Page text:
The XOR patent covers the use of the machine language XOR (exclusive-or) operator to make a cursor blink in a bitmapped display. This is at the top of many lists of the most ridiculous software patents. For one thing, it’s an obvious idea that might arise in the mind of a moderately intelligent software developer in the course of an afternoon or less. A given software program is composed of hundreds of thousands of such ideas; it would be absurd to grant patent privileges to each such idea. But that’s exactly what the US Patent Office did, and, so far as I know, keeps on doing. The only reason why this hasn’t brought software development to a halt is that usually such patents aren’t enforced anyway; companies just patent everything they can thing of to protect themselves from other companies doing the same thing. But in the case of the XOR patent, the originating software company, was basically going defunct, but some lawyers saw this one patent as their key to riches, so they bought the company for a few bucks just to capitalize on that patent. So they had nothing to lose, and everything to gain, from vigorous enforcement of an absurd patent.
I seem to recall reading something about a member of Commodore management who traveled to the headquarters of the company that had sued them for patent infringement. He claimed that they had laid off all the engineers and now the company consisted entirely of lawyers.
Anyway, these are some factoids that I find interesting on this Saturday afternoon…and it’s probably proof that I spend way to much time in IRC with other technologically oriented people.
Ronnie Lane (from Kuschty Rye CD cover)
Today is the anniversary of the death of Ronnie Lane, a founding member of the Small Faces, the Faces, and a moderately successful solo artist in the 1970’s. Ronnie Lane was born on April 1, 1946 in the East End of London. After quitting school at the age of 16, he met Kenney Jones at a local pub and they formed a group called The Outcasts. Initially playing lead guitar, it was soon decided that Lane would switch to bass. When visiting the J60 Music Bar in Manor Park, London with his father in early 1965, Lane met Steve Marriott, who was working there. Lane bought the bass and went back to Marriott’s house after work to listen to records, where Marriott introduced Lane to his Motown and Stax collection. Lane and Marriott set out to put together a band with Lane on bass and Marriott on lead guitar and lead vocals. Kenney Jones was recruited as drummer, and Jimmy Winston, a guitarist, was added to the lineup, switching to keyboards. The band soon became known as the Small Faces, and began finding work in London and beyond.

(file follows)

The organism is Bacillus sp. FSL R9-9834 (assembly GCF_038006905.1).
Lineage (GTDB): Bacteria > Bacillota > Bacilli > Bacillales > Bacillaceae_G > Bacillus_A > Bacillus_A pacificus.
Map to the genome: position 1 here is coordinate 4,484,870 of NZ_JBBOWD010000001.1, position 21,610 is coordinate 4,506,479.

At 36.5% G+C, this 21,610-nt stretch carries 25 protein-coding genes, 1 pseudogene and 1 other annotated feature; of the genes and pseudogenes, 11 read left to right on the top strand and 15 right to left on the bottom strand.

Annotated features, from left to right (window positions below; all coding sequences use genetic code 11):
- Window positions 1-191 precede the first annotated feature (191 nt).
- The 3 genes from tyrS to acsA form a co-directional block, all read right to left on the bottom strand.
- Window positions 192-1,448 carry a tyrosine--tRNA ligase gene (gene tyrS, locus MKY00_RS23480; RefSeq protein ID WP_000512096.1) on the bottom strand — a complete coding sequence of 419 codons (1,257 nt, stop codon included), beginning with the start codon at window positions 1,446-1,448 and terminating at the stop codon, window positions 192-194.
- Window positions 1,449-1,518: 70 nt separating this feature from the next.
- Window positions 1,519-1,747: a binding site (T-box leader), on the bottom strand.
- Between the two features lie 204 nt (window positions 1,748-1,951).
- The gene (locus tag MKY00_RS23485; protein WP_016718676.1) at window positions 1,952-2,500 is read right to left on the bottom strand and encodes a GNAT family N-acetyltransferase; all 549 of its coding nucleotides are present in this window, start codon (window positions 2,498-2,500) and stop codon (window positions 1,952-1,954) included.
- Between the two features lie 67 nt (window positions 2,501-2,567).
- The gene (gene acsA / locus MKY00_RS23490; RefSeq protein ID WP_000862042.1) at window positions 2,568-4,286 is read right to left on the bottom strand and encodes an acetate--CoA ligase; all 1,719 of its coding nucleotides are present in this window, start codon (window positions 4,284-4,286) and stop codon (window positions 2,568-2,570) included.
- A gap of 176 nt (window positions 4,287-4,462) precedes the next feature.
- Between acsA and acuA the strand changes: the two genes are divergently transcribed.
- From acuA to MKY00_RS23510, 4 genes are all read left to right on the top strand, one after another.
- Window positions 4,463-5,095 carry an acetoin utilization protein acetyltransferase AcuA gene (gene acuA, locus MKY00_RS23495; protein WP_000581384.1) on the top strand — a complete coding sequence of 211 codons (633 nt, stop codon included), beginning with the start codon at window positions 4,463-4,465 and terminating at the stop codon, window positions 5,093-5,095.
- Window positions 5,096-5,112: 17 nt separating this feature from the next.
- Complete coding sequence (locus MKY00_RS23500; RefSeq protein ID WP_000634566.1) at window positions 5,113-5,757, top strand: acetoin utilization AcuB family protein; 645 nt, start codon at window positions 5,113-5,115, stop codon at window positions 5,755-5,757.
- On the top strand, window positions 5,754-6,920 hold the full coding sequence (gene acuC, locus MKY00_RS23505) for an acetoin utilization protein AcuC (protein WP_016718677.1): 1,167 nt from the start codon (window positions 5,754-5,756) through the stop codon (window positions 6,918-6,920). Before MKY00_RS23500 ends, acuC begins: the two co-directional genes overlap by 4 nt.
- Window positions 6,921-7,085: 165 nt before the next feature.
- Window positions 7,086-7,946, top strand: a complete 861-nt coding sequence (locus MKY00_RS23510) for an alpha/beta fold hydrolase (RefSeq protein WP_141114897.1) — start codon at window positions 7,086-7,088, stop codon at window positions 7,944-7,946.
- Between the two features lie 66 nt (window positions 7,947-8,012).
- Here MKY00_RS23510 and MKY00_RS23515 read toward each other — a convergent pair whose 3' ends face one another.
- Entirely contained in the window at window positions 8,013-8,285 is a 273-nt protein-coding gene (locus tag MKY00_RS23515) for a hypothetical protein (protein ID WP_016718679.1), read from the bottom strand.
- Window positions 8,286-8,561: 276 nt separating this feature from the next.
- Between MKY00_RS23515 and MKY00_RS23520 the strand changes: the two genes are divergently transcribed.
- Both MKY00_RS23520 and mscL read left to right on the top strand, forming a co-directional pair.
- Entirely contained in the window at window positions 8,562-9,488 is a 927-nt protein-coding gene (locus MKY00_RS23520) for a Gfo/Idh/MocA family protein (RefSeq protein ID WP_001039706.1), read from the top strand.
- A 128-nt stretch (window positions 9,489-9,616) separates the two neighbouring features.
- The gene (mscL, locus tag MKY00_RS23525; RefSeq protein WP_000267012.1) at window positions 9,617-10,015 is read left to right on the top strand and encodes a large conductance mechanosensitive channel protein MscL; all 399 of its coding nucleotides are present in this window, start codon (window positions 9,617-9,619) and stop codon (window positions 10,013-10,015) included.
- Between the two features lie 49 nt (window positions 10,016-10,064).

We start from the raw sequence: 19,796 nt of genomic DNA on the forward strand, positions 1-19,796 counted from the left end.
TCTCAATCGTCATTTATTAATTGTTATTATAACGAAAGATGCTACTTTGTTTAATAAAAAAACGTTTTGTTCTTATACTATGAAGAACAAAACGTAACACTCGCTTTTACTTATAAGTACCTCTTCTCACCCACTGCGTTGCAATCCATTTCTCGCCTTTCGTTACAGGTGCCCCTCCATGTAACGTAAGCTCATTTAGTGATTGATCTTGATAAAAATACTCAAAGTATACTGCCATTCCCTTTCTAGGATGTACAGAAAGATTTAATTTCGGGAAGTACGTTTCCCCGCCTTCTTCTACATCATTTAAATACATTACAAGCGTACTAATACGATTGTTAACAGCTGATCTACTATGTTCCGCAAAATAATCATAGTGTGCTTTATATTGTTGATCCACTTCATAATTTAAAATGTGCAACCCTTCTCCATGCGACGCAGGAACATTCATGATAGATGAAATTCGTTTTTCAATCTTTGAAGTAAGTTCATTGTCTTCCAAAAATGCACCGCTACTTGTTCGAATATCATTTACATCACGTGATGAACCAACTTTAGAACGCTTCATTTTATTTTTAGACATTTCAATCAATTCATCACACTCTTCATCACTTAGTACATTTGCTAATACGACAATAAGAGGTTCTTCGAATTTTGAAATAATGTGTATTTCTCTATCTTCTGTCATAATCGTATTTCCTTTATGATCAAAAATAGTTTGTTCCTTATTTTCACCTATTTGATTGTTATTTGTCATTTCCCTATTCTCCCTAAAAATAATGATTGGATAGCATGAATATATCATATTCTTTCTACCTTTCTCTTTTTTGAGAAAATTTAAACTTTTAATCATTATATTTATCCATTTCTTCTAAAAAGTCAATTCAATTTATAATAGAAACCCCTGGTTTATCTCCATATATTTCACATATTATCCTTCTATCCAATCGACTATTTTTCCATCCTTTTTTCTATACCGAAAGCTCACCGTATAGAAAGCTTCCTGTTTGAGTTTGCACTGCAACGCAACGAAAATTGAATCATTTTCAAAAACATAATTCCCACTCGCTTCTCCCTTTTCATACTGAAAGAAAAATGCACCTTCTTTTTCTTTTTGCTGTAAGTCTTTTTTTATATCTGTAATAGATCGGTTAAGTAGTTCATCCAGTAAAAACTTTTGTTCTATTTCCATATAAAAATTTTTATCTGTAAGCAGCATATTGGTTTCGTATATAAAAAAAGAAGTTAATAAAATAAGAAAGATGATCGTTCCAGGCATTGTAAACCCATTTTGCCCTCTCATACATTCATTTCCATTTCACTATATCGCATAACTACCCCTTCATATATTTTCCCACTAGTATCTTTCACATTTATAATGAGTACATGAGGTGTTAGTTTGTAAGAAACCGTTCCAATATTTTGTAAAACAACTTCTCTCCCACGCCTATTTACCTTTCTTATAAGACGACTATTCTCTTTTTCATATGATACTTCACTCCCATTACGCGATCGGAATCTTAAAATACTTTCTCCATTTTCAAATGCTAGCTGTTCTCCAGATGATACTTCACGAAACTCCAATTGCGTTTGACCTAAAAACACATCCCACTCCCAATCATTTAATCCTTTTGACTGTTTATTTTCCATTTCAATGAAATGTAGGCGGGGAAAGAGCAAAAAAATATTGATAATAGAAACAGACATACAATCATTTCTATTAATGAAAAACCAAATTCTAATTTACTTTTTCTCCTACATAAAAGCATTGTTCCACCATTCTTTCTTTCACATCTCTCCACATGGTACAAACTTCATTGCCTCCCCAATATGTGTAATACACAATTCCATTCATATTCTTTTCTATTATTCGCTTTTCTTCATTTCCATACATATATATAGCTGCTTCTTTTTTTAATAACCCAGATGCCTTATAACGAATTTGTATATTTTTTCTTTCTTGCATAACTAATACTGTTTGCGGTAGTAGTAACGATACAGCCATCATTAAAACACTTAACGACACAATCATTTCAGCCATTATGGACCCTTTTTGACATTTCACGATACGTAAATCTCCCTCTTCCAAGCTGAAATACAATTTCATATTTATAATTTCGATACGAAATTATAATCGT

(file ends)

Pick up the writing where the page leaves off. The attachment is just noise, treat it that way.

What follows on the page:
The band signed a contract with management impresario Don Arden, who had the band signed to Decca Records. Their debut single, “Whatcha Gonna Do About It”, was released in August 1965, and peaked at #14 in the U.K. Their second single, “I’ve Got Mine”, released in November 1965, did not chart. Shortly afterwards, Jimmy Winston was dismissed and was replaced by Ian McLagan. By August 1966, the Small Faces’ fifth single, “All or Nothing”, reached the top of the U.K. singles chart. In spite of this massive success, the band was making relatively little money. The Small Faces were not convinced that Arden had paid them everything he owed them, and soon a rift developed between Arden and the band. In 1967, Arden sold his contract to Andrew Loog Oldham for 25,000 pounds, and Oldham signed the band to his brand-new label, Immediate Records. There the band continued its successful run, releasing “Itchycoo Park” (#3 U.K., #16 U.S.) in mid-1967, and “Tin Soldier” (#9 U.K., #73 U.S.) later that year. Given the relatively poor performance of “Tin Soldier” in the United States, Immediate ended its efforts to establish the Small Faces in America. But their success in the U.K. continued: their next hit was “Lazy Sunday” (#2 U.K.) in April 1968, which was followed by the release of the LP “Ogdens’ Nut Gone Flake” the following month, a psychedelic masterpiece which topped the U.K. album chart for six consecutive weeks. Their next single, the non-album track “The Universal”, reached #16 in the U.K.
In March 1969, the Small Faces released their last single, “Afterglow (of Your Love)”, and the band announced their break-up, with Steve Marriott leaving to form Humble Pie with Peter Frampton. The remaining three members (Lane, McLagan and Jones) joined forces with Rod Stewart and Ron Wood and became the Faces, dropping the “Small” from their name. The Faces would release four solid studio albums (and one live album) between 1970 and 1974.